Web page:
Starting for Home

Without its leader, the expedition lost its aim. Magellan’s brother-in-law, Duarte Barbosa, and Joao Serrao succeeded him as commanders, but both were killed. The fleet sailed on under the command of Joao de Carvalho, who was deposed and replaced by Juan Sebastian del Cano. 

By this time only a hundred men remained, insufficient to sail three ships. 

The new commander, one of the original mutineers, set fire to the weakest vessel, the Concepción, which he loaded with Magellan’s records. The survivors struggled on, via Brunei where there was trouble with the inhabitants, and dropped anchor at Tidore on 8 November 1521. 

At Ternate, Serrao was dead, but they were well received by the sultan. They established a warehouse and spent five weeks loading cloves. Every square inch of the ships was crammed with cargo. After arranging trade and ‘protection’ agreements, they set out for home.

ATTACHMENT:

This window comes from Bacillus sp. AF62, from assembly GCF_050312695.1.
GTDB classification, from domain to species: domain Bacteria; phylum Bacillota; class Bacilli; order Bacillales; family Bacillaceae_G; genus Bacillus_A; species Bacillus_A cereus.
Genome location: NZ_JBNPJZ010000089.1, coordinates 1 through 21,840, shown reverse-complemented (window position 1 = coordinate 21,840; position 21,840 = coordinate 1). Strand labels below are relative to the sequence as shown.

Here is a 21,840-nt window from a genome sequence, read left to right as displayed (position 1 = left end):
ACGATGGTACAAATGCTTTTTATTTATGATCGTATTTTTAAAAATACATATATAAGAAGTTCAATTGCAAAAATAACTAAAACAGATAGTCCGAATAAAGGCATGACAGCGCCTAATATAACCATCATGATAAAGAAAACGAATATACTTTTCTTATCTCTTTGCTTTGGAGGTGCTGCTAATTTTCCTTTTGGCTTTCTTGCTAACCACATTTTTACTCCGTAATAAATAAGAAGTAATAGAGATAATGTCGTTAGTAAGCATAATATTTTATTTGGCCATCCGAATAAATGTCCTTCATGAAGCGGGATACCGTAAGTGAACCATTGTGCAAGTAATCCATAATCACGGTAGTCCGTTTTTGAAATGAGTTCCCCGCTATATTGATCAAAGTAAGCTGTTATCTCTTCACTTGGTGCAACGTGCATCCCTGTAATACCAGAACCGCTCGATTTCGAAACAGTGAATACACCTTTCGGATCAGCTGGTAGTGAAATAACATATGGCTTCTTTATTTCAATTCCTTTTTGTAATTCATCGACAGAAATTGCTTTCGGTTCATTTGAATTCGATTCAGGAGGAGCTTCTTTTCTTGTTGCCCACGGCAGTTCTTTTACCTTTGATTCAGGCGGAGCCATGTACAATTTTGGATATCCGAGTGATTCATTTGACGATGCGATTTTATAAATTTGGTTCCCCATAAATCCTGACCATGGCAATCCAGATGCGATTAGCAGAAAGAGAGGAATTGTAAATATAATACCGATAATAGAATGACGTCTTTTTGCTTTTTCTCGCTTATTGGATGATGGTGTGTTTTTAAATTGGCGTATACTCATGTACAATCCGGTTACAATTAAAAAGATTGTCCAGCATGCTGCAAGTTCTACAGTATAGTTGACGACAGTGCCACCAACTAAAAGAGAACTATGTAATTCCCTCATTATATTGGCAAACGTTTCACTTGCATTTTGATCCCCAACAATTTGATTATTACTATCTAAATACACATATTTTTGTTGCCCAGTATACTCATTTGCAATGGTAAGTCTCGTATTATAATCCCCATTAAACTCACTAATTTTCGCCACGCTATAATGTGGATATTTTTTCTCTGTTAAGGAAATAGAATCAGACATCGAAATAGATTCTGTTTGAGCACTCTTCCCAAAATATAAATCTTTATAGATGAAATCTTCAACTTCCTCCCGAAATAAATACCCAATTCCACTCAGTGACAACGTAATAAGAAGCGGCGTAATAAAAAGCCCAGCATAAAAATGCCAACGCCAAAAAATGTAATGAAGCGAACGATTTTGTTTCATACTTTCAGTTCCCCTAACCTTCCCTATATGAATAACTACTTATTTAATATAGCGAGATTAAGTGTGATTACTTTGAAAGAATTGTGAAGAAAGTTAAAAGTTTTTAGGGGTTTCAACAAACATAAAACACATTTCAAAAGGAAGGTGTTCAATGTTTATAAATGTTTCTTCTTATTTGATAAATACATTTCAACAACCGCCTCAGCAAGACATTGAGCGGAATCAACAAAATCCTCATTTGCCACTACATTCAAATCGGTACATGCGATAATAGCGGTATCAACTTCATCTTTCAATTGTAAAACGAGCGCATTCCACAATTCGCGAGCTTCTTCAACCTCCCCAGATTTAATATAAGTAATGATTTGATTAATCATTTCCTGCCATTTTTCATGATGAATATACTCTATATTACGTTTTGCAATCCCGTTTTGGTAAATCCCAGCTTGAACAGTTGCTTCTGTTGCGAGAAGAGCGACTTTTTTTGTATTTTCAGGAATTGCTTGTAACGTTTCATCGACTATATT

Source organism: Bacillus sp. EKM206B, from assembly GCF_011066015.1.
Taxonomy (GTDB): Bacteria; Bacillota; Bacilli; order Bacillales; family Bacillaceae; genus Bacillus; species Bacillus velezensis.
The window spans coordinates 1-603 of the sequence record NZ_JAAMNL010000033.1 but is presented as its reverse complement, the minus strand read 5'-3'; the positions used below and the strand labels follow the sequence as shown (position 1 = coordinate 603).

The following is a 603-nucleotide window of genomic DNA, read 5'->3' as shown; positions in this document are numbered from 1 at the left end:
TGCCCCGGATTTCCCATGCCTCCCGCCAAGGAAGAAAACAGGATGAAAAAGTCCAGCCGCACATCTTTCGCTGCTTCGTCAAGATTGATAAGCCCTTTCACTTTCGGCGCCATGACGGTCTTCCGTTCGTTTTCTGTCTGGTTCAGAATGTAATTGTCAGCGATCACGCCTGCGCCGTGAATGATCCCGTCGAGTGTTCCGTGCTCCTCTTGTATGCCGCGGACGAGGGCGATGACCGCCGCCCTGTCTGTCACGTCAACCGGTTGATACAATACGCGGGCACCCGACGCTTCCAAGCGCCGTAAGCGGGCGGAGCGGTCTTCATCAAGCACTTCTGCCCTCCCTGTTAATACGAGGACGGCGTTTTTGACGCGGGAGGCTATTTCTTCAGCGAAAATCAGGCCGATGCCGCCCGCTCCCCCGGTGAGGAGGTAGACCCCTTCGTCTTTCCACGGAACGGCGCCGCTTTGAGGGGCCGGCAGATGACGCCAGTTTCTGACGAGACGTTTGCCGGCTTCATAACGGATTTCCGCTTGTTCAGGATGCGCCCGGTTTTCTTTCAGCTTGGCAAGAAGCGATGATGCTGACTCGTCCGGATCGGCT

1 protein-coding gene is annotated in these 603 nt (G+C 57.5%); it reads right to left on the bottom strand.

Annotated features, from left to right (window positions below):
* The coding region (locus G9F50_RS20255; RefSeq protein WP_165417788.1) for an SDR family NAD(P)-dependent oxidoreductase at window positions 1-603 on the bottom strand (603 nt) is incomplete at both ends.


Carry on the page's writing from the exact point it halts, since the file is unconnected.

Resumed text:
The two ships were now in such terrible condition that there was no thought of returning the way they had come. The Trinidad was in need of complete overhaul, and it was decided that, when repairs were finished, she should head back across the Pacific, making for Darien, which was still thought to be within easy reach. 

Though the Portuguese were not yet in control, a fleet was out looking for the Spaniards. Forced back after five months by contrary winds, twenty-four men, seventeen of them close to death, returned to Ternate. The Portuguese garrison which had arrived in the Spice Islands captured all of them. 

The Victoria, commanded by del Cano, set sail on 21 December. Dodging the Portuguese, del Cano sailed into the Indian Ocean by way of the Banda Sea and Timor, rounded the Cape of Good Hope, and called at the Cape Verde Islands, where the Portuguese took 13 of his men when they went ashore. 

The Voyage Concludes

© Ian Hughes 2017